Thursday, August 16, 2007

Seven habits of highly defective co-workers (3) – Mr KIA strikes again

I had several projects with Company Y and inevitably sometimes I needed to work closely with Mr “Know-It-All”, much against my wish. His boastful character had been quite notorious within the industry, yet he still managed to work his way up the corporate ladder.

Apparently in late 2006, my company was again engaged by company Y for this particular ad-hoc project which required us to do some enhancement on one of their existing software. This particular software was developed by one of their in-house engineer a couple of years ago. The engineer had left the company and there wasn’t any design documents around. The only thing available was the source codes (with minimum documentation) and the executables.

As usual, Mr KIA claimed that the task was very simple and he could have done it himself easily, if he wasn’t so busy. He tried to describe the software features to me, and told me that a large portion of the software was making use of a particular “D” library. I got the source codes, executables and some verbal requirements from Mr KIA, and proceeded back to do the enhancements. However, when I went back and browsed through the source codes, I realized that it wasn’t the correct version which I was required to do enhancement. The source codes that Mr KIA had given to me was in fact one of the earliest version which was very different from the latest one. Then I tried to run the executables and received an error saying unable to find a certain “O” library. I proceeded to download the “O” library from the internet and eventually managed to run the executable successfully. Apparently, the executable was the correct version while the source code was one of the earliest version. Thus, I was quite certain that the correct version of the software was making use of the “O” library and not the “D” library to perform the tasks.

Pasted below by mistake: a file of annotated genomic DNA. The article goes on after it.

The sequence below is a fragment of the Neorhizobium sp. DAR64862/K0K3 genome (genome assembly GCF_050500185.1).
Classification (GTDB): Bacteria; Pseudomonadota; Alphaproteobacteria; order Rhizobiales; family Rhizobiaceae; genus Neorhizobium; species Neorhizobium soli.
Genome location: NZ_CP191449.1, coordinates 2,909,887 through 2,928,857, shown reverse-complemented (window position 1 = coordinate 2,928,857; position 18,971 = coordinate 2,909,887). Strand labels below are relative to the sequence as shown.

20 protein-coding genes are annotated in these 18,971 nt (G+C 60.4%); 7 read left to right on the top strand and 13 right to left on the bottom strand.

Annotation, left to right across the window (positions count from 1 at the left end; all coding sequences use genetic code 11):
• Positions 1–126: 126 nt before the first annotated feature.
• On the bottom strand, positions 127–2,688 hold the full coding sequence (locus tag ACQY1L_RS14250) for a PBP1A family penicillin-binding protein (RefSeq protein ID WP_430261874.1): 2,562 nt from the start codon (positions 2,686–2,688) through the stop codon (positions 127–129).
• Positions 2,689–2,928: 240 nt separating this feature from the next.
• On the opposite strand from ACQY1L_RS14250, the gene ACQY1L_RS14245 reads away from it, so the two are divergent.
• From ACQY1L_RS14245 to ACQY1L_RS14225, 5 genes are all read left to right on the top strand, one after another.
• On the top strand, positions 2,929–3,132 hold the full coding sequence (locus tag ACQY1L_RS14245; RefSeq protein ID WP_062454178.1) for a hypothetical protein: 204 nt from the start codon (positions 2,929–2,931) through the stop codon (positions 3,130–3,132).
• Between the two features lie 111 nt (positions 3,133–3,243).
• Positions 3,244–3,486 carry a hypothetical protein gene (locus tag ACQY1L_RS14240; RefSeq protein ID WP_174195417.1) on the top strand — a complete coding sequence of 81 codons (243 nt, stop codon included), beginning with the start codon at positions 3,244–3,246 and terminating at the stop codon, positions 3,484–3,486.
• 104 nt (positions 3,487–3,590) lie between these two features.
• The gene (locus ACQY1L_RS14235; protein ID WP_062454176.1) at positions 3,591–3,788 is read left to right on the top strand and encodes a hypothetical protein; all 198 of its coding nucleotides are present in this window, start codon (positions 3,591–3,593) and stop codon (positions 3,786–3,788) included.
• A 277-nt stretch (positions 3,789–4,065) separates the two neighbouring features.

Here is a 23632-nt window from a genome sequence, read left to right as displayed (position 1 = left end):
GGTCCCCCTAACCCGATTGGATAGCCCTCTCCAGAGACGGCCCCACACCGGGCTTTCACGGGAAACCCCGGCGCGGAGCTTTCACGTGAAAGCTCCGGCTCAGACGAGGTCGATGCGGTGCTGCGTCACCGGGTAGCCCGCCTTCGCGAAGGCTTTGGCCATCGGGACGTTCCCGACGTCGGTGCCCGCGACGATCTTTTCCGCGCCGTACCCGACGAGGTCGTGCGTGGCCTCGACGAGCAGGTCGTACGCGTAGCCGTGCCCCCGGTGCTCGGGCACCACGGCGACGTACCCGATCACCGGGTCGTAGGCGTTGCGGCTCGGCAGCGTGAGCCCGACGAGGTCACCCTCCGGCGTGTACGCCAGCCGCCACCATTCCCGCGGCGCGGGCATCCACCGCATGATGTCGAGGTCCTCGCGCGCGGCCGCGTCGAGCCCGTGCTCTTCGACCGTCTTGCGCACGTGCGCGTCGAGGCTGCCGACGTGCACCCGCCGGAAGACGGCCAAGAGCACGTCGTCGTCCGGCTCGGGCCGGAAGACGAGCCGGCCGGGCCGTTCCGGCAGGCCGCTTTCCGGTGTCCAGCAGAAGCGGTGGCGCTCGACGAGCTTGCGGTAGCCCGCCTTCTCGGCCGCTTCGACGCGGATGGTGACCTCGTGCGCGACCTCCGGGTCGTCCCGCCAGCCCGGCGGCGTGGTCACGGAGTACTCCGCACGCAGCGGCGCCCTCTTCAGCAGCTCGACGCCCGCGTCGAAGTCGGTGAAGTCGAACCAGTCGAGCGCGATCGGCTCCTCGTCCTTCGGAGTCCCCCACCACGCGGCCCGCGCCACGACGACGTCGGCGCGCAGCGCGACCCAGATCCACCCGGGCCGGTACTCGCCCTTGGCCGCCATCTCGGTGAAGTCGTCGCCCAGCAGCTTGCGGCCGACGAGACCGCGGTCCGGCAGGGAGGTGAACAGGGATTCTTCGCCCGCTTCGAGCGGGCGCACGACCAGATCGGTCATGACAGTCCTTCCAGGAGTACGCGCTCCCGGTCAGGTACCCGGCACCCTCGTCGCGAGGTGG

So, I called up Mr KIA and informed him that he had passed the wrong source codes to me. Initially he refused to believe me but I managed to convince him when I told him I could show him the exact source codes that he had passed to me and verified with him on the spot. Then he told me maybe it was because there were too many different versions lying around and the previous engineer had a very messy way of organizing things. In order to help him identify the correct version, I told Mr KIA that the correct version was using the “O” library, not the “D” library that he claimed.

Then when I went over to Mr KIA’s office to collect the correct source code, Mr KIA said something which was out of my expectation. He said that the software was using the “D” library, not the “O” library which I claimed, and that I had given him wrong information to mislead him and wasted his time. Well, I was actually quite sure that the software was using the “O” library, but since I had not seen the actual source codes of the latest version, I couldn’t refute his claim that the software was using “D” library. Since the “O” library and “D” library are performing very similar tasks, normally developers would use either one but not both in the same software. However, I reckoned the previous in-house engineer may had rather weird preferences in developing software (due to the constant bad-mouthing from Mr KIA), so there might still be the possibilities that both libraries were being used. I did not wish to get into any arguments with Mr KIA and so I just kept quiet.

However, when I reached home and looked at the latest source code, I found out that the software was indeed using the “O” library only. There wasn’t a single trace of code that indicates it was using the “D” library, as claimed so by Mr KIA. Apparently, either Mr KIA could not understand the source codes and made a stupid and erroneous claim, or he just couldn’t accept being proven wrong and blatantly lied to me. Either way, I told myself, in future I am not gonna believe anything said by Mr KIA, and hopefully do not have to work with him anymore.

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